also take it out. This is now happening in India Private
More Chinese investments will follow in 2018 as China
tries to offset the trade deficit. China wants more
access to India’s capital, but the Indian government is
yet to decide on the same.
We are going to see kernels of pure tech plays emerging
in India based on domestic consumption of technology.
Indian companies are missing out on two fronts -
Commodities and Electronics.
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Which are the sectors that are looking the most
promising for investments in 2018 and beyond? Is the
Fintech Opportunity for real? Are Blockchain and
Cryptocurrencies on the radar of Indian investors? What
are the Opportunities in Distressed Investing? What is
the outlook for innovative companies in the Life
Sesh A.V, Managing Director, Basiz Fund Services; TCM
Sundaram, MD, IDG Ventures India;
Radhakrishnan, Partner, Artiman Capital; Darshan
Upadhyay, Partner, Economic Laws Practice & Divyesh
Dalal, Head- Global Payments & Cash Mgmt, HSBC
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featured Real Life stories of Entrepreneurs who have
successfully raised external capital and the challenges
they faced along the way.
Hari Krishnan, Fund Manager, Astarc Ventures (Session
Chair); Sachin Jaiswal, Co-founder & CEO, niki.ai;
Akanksha Hazari, Founder & CEO, m.Paani; Sachin Jain,
Co-Founder & CEO, Oriano Solar & G. Ramasubramanian,
Co-Founder, SiriusOne Capital & E-Bramha Technologies
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overall PE investments hit record highs in 2017, numbers
in the VC segment slid for the second continuous year.
What are the challenges facing this segment - from the
perspective of both investors and entrepreneurs? What
will the “New Normal” look like?
Sanjeev Naryani, MD & CEO, SBI-SG Global Securities
Services; Takeshi Ebihara, Founding General Partner,
Rebright Partners; Arihant Patni, Managing Director,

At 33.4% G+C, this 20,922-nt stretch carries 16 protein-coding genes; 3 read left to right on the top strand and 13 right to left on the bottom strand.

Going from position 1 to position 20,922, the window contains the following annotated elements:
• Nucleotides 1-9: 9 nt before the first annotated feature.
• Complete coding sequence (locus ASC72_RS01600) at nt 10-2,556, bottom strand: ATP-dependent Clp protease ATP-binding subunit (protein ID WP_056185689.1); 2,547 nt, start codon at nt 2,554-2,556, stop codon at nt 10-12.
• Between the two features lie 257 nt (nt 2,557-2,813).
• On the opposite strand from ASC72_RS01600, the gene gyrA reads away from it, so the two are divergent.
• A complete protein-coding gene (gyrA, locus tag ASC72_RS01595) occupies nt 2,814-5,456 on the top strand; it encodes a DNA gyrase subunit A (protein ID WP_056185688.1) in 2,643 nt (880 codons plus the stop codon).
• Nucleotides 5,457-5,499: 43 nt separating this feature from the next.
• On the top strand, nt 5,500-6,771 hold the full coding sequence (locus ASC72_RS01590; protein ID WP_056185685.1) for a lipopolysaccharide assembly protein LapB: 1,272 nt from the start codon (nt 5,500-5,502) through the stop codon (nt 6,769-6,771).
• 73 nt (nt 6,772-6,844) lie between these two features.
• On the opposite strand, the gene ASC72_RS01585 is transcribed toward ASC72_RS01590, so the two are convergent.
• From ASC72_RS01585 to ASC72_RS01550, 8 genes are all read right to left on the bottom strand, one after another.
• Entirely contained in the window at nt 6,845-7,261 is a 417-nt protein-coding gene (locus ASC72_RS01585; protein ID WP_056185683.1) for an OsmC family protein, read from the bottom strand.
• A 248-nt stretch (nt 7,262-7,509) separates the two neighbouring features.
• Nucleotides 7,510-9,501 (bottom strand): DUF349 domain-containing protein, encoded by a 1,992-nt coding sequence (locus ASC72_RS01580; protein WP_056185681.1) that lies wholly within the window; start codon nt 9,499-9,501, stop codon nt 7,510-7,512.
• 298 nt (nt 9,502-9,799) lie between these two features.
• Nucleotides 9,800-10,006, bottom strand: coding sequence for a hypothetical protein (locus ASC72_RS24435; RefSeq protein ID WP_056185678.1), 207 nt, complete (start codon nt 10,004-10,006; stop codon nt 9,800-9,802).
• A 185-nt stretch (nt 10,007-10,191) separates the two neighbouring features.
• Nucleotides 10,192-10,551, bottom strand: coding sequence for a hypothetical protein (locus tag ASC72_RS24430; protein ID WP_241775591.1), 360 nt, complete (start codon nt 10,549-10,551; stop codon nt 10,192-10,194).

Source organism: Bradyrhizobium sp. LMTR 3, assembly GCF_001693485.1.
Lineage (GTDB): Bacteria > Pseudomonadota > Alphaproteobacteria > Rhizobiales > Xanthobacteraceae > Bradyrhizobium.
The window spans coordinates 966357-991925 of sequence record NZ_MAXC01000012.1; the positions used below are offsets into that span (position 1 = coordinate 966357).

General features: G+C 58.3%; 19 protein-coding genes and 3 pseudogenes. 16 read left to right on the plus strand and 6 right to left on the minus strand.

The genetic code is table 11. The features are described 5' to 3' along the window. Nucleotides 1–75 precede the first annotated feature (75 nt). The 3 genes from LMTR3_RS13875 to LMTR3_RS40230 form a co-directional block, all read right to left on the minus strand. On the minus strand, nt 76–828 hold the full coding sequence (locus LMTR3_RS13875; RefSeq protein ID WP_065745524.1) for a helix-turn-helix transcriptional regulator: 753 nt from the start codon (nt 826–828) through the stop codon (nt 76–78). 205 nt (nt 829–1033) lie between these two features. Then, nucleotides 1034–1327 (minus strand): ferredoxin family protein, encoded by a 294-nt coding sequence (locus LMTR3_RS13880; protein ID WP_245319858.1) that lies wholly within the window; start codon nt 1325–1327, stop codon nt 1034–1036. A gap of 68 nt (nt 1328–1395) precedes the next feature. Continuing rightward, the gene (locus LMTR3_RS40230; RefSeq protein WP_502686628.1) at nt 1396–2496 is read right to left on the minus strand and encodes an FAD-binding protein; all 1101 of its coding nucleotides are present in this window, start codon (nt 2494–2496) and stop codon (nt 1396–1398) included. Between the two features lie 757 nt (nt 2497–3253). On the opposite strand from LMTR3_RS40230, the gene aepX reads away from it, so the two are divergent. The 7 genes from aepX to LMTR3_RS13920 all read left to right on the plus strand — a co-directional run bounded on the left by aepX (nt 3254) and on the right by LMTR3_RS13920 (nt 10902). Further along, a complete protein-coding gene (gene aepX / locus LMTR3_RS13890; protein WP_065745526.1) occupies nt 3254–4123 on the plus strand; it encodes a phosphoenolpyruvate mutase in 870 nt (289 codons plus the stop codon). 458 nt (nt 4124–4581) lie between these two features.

Ideaspring Capital; Ritesh Banglani, Founding Partner,
Stellaris Venture Partners; Kunjan Chikhlikar, Head, RPG
Seema Jhingan, Partner, LexCounsel
How Stellaris is differentiating itself as a "2016-era"
firm (vs the two 2006-era firms he worked at
1) “OFP” (Ola, Flipkart and Paytm) is the "BAT" (Baidu,
Alibaba and Tencent) of India
Stellaris is leveraging such young founders as both
investors in its fund as well as "differentiated deal
2) Content Creation.
Unlike in the US, where firms like Andreessen Horowitz,
Founders Fund and others create a lot of original
"thought leadership" content, Indian VC firms hardly put
out any content in an organized fashion. Stellaris is
focusing significant efforts in making its investment
theses available in public domain. Apart from overall
branding as a more transparent firm, by shining more
light on the theses, it helps refine the firm's thinking
as well as attracts deal flow from founders who resonate
with the theses.
3) Realization that the VC business is not a scalable
A typical operating business scales by adding people,
and that happens when you have a pyramid structure
through which entrepreneurs delegate more and more to
the next levels. A VC business is very on-the-ground
business. If the investors are not meeting entrepreneurs
day in, day out vigorously - even though 99% will not
result in investments - we are going to be irrelevant
within two years.
Changing Role of a VC: From Monitoring to Supporting
Era of "Monitoring Investments" is over. The
differentiator is now how you support your investee
The Softbank phenomenon is a creation of the excess
liquidity (in the global financial system)
On the excesses of 2015: Too many entrepreneurs started
turning into angel investors (versus focusing on running
their own businesses). "It's scary - ie, indicative of a
bubble - when this kind of thing happens."